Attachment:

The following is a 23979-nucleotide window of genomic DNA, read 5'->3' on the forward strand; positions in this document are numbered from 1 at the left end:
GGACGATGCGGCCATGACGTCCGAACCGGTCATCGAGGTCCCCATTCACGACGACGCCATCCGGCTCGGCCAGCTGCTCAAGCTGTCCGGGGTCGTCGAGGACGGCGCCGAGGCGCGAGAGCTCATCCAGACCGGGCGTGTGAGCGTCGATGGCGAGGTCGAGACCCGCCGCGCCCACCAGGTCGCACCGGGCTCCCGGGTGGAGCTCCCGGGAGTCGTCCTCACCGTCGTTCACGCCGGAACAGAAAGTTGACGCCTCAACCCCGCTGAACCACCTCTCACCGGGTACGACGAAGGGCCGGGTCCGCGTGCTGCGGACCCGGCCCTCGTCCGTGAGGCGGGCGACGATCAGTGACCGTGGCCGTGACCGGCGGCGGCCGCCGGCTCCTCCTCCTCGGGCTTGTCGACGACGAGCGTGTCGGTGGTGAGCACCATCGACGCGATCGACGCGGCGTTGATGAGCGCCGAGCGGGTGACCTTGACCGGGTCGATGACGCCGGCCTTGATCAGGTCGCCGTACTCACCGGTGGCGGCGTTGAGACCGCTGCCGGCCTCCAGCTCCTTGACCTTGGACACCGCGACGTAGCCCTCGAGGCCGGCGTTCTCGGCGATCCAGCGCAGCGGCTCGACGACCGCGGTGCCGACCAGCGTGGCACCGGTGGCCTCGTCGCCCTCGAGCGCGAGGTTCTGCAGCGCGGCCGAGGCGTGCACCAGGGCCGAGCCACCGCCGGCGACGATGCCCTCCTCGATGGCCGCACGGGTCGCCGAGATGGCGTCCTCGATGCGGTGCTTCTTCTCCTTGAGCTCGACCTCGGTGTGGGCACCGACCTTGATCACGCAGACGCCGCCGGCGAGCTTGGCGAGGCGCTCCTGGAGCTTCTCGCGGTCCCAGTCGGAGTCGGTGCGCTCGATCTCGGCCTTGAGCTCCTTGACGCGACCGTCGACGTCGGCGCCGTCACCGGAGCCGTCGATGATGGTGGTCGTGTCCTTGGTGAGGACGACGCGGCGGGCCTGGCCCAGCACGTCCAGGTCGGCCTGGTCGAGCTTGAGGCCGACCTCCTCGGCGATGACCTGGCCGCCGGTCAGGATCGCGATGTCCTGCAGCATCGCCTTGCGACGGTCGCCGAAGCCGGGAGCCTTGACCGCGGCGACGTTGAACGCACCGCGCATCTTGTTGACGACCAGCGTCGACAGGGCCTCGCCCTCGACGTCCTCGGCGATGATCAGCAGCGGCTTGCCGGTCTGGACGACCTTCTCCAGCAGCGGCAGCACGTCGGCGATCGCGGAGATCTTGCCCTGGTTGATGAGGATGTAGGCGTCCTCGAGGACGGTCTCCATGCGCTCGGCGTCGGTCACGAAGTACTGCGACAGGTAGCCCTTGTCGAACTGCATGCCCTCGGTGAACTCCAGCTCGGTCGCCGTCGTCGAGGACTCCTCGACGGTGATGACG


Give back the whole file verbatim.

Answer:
The following is a 23979-nucleotide window of genomic DNA, read 5'->3' on the forward strand; positions in this document are numbered from 1 at the left end:
GGACGATGCGGCCATGACGTCCGAACCGGTCATCGAGGTCCCCATTCACGACGACGCCATCCGGCTCGGCCAGCTGCTCAAGCTGTCCGGGGTCGTCGAGGACGGCGCCGAGGCGCGAGAGCTCATCCAGACCGGGCGTGTGAGCGTCGATGGCGAGGTCGAGACCCGCCGCGCCCACCAGGTCGCACCGGGCTCCCGGGTGGAGCTCCCGGGAGTCGTCCTCACCGTCGTTCACGCCGGAACAGAAAGTTGACGCCTCAACCCCGCTGAACCACCTCTCACCGGGTACGACGAAGGGCCGGGTCCGCGTGCTGCGGACCCGGCCCTCGTCCGTGAGGCGGGCGACGATCAGTGACCGTGGCCGTGACCGGCGGCGGCCGCCGGCTCCTCCTCCTCGGGCTTGTCGACGACGAGCGTGTCGGTGGTGAGCACCATCGACGCGATCGACGCGGCGTTGATGAGCGCCGAGCGGGTGACCTTGACCGGGTCGATGACGCCGGCCTTGATCAGGTCGCCGTACTCACCGGTGGCGGCGTTGAGACCGCTGCCGGCCTCCAGCTCCTTGACCTTGGACACCGCGACGTAGCCCTCGAGGCCGGCGTTCTCGGCGATCCAGCGCAGCGGCTCGACGACCGCGGTGCCGACCAGCGTGGCACCGGTGGCCTCGTCGCCCTCGAGCGCGAGGTTCTGCAGCGCGGCCGAGGCGTGCACCAGGGCCGAGCCACCGCCGGCGACGATGCCCTCCTCGATGGCCGCACGGGTCGCCGAGATGGCGTCCTCGATGCGGTGCTTCTTCTCCTTGAGCTCGACCTCGGTGTGGGCACCGACCTTGATCACGCAGACGCCGCCGGCGAGCTTGGCGAGGCGCTCCTGGAGCTTCTCGCGGTCCCAGTCGGAGTCGGTGCGCTCGATCTCGGCCTTGAGCTCCTTGACGCGACCGTCGACGTCGGCGCCGTCACCGGAGCCGTCGATGATGGTGGTCGTGTCCTTGGTGAGGACGACGCGGCGGGCCTGGCCCAGCACGTCCAGGTCGGCCTGGTCGAGCTTGAGGCCGACCTCCTCGGCGATGACCTGGCCGCCGGTCAGGATCGCGATGTCCTGCAGCATCGCCTTGCGACGGTCGCCGAAGCCGGGAGCCTTGACCGCGGCGACGTTGAACGCACCGCGCATCTTGTTGACGACCAGCGTCGACAGGGCCTCGCCCTCGACGTCCTCGGCGATGATCAGCAGCGGCTTGCCGGTCTGGACGACCTTCTCCAGCAGCGGCAGCACGTCGGCGATCGCGGAGATCTTGCCCTGGTTGATGAGGATGTAGGCGTCCTCGAGGACGGTCTCCATGCGCTCGGCGTCGGTCACGAAGTACTGCGACAGGTAGCCCTTGTCGAACTGCATGCCCTCGGTGAACTCCAGCTCGGTCGCCGTCGTCGAGGACTCCTCGACGGTGATGACG